The last straw for me was when I read the code of conduct for the American Atheists upcoming 2014 conference in Salt Lake City.  The line that incensed me the most was “Prohibited conduct may include, but is not limited to harassment related to… religion. …[T]he harassment of individuals for his or her religious beliefs will not be tolerated.”  Of all the numerous behaviors prohibited at an event such as this, I never would have predicted that attacking religion would be on the no-no list.  Yes, it specifies “harassment”, but who decides what qualifies as harassment? Will there be security or law enforcement officers present to make those distinctions? If atheists can’t criticize religion at their own conferences, what exactly is the point of these conferences? Clearly it’s a gesture of political correctness.  You never know if a religious person might decide to show up and might possibly be offended by an off-color remark by some inconsiderate apostate.  I need to be real for a moment, when the anyone starts telling me that I can’t get confrontational with an advocate of superstition, manifest falsehood, violence, sexism, homophobia, and plenty of other forms of nastiness, my first reaction is a firm, good old-fashioned, FUCK YOU! Policies of this nature amount to nothing less than legislated morality and that is something I cannot tolerate.  My freedom of speech shall NOT be defined by your idea of decorum. 

But, I digress.  The problem here seems to be a fear of offending someone.  I thought that was our bread and butter? This is where skeptics and atheists show their greatest differences.  Skeptics cannot be content with doubt; they must inquire, investigate, test, and determine the truth or falsity of a claim.  If the claim turns out to be false, the claimant will likely be deeply embarrassed or offended by this result and skeptics are very comfortable exposing charlatans.  Many atheists and humanists however, are seemingly unwilling to expose religious persons to the kind of embarrassment, offense, or heartache that would likely come along with an aggressive criticism of their faith.  Why is that? Why should the peddler of false hope of an afterlife in the form of a spirit medium be any more immune to criticism than the same charlatan in the form of a defender of the faith? “They shouldn’t” is the correct answer.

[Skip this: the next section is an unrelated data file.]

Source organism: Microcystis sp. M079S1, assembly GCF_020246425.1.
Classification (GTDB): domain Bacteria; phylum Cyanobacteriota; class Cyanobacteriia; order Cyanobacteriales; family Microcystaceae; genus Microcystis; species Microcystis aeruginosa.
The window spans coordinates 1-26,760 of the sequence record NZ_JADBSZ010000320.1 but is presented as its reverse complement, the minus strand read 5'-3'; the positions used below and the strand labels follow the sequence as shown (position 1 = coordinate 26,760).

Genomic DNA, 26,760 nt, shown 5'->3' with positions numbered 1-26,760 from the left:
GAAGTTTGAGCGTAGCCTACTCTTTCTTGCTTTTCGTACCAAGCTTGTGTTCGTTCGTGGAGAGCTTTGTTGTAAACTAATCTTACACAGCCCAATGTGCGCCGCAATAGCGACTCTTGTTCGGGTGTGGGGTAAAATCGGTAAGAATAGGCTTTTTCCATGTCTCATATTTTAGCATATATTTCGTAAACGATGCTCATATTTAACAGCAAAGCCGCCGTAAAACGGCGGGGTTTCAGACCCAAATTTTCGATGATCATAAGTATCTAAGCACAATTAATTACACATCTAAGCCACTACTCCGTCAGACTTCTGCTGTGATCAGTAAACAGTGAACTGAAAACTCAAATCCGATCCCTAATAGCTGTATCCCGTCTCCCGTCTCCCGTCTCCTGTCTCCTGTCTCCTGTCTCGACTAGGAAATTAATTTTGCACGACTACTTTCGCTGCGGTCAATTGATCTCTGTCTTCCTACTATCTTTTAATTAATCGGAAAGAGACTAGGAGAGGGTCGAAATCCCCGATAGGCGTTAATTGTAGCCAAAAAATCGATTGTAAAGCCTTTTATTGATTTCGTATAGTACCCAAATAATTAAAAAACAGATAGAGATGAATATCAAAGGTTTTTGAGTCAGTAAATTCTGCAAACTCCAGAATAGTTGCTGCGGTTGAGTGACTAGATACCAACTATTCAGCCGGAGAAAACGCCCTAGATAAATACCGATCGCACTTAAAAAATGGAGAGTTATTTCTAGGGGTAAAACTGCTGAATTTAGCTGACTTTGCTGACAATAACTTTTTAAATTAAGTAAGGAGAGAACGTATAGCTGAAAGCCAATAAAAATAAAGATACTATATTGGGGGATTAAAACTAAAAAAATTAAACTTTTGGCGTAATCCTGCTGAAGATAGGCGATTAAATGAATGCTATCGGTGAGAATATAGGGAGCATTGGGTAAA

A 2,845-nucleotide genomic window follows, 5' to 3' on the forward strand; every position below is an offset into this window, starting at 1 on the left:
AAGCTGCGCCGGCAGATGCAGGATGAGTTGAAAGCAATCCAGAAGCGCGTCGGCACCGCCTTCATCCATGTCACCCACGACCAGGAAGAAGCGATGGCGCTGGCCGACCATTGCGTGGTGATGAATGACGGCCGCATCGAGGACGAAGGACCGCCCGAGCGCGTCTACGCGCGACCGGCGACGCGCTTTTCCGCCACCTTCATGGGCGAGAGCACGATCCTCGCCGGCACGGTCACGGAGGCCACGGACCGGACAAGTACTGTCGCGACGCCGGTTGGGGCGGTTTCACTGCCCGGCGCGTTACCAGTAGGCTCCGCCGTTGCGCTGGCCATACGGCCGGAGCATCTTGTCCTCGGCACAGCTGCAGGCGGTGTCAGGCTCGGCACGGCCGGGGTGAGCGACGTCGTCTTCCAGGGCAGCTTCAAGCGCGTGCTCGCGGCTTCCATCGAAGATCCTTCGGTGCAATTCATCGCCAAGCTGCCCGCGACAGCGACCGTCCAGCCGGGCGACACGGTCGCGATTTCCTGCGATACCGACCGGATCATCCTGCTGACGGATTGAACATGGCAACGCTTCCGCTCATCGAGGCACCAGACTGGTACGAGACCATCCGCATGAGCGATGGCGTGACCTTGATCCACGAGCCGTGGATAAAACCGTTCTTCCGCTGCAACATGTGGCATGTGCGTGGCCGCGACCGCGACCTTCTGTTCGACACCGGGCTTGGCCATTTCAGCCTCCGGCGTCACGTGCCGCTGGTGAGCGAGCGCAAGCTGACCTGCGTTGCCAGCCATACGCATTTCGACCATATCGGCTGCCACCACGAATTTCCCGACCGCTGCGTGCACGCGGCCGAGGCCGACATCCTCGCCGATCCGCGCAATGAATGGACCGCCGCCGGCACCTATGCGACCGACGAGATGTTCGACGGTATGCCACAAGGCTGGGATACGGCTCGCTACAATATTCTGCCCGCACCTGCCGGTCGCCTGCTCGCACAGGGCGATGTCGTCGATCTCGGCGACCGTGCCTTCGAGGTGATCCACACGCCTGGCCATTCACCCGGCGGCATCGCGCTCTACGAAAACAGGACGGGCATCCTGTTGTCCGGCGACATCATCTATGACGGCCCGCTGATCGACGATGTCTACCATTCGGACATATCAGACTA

We as Humanists and freethinkers need to be willing to upset people, to offend them, and even publically ridicule and embarrass them when they make claims that relegate women to the status of chattel; condemn homosexuals to incarceration, mutilation, or even death; and bar the path of science and technology that could save millions of lives.  We must be more than simple atheists; we must be openly skeptical of religion, expose the irrationality of religious claims, and stir the minds of the people via our criticisms.  It is well known that no one likes a gadfly, and to take on the role of a gadfly is to bear the terrible burden that all the gadflies like Socrates bore before us.  But, this was a role that our progenitors gladly played, and it is one we must play if we ever expect to make the same sort of impact on the world as they did.

This essay is dedicated to Socrates, Madalyn Murray O’Hair, Harry Houdini, The Amazing Randi, Richard Dawkins, Thomas Paine, Emma Goldman, Joe Hill, Bill Haywood, Paul Kurtz, Christopher Hitchens, and all my fellow skeptics, freethinkers, contrarians, and gadflies around the world. Nullis in verba!

 

 

About the Author: Jeffrey Elliott

Jeffrey Elliott's photo

Jeffrey Elliott is an undergraduate student of philosophy at Southern Illinois University Edwardsville.  He holds a degree in control systems technology from Ranken Technical College in St. Louis Missouri and is a licensed industrial radiographer.  His experience in blue-collar jobs combined with his pragmatic approach to philosophy has informed his work in skeptical inquiry and STEM outreach.  He is co-founder and president of the Freethought Society of SIUE, an associate member of the Committee for Skeptical Inquiry, and a member of the American Association for the Advancement of Science.